So, not only were they politically uninformed and unaware of it, they were significantly over-confident of their own ability.  They weren't just uninformed, they were misinformed.

I'm sure many of you may think you know a person like this. And I'm fairly certain what the next question many of you might want to ask next is: Which candidate's supporters are more likely to arrogantly believe they know more than they actually do?

Who Are The Overconfident Overestimators?

To determine this I calculated two additional scores: overestimation and overconfidence. Overestimation is simply the difference between the number of responses they thought they got correct and their actual number of correct responses.  I measured their overconfidence by adding up their certainty scores for each question they got wrong. This differentiates the person who got a question wrong but wasn't certain they did, from one who had gotten it wrong, but believed they hadn't. In short, it highlights the difference between being simply uninformed and being misinformed.

Despite what I'm sure many of you might want to be true, the results showed that neither candidates' supporters were more likely to overestimate or be overconfident. There was no significant difference in the likelihood of Clinton or Trump supporters to either overestimate their level of information, or to be overconfident in their misinformation.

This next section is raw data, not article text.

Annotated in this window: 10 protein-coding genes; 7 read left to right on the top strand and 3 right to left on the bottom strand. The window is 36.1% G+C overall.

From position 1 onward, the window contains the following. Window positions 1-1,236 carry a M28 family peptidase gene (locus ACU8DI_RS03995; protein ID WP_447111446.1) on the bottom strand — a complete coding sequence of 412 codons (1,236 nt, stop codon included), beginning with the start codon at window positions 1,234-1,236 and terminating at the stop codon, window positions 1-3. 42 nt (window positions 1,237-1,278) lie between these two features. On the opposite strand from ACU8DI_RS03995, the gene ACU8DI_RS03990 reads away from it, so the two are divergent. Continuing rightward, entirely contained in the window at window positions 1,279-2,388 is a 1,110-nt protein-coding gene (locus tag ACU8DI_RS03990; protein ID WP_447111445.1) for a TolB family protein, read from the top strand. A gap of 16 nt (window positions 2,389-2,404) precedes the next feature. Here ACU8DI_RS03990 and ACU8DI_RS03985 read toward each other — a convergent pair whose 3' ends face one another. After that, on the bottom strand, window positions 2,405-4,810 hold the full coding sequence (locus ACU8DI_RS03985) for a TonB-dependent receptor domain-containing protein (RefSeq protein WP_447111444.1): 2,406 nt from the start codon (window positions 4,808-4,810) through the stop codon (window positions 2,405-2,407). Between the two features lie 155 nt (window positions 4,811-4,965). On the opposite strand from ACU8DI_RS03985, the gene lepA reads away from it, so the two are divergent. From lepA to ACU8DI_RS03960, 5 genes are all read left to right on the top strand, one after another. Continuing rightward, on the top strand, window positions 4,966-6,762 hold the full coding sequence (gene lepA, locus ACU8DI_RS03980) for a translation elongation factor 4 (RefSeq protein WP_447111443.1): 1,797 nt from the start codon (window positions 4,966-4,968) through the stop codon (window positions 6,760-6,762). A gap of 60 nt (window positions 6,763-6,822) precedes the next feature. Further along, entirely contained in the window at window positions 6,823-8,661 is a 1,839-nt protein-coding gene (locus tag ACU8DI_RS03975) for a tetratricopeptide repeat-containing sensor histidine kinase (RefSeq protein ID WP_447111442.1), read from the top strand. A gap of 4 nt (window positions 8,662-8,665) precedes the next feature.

However, what I did find was actually quite interesting: While there was no relationship between the direction of a person's political leanings and their level of overestimation or overconfidence, there was a significant pattern associated with the extremity of their views.

I had people place themselves on a standard 7-point political ideology scale where 1 meant "Extremely liberal" and 7 meant "Extremely conservative."  The middle of the scale, 4, represents "moderate."  Neither side of the scale showed a greater likelihood to overestimate their level of information or be overconfident in it, but when I folded the scale in half to measure not whether they were liberal or conservative, but  how extreme they were in their ideological views a very clear pattern emerged: Extreme liberals and extreme conservatives were both more likely to overestimate their level of information and be overconfident in their misinformation compared to those at the ideological center.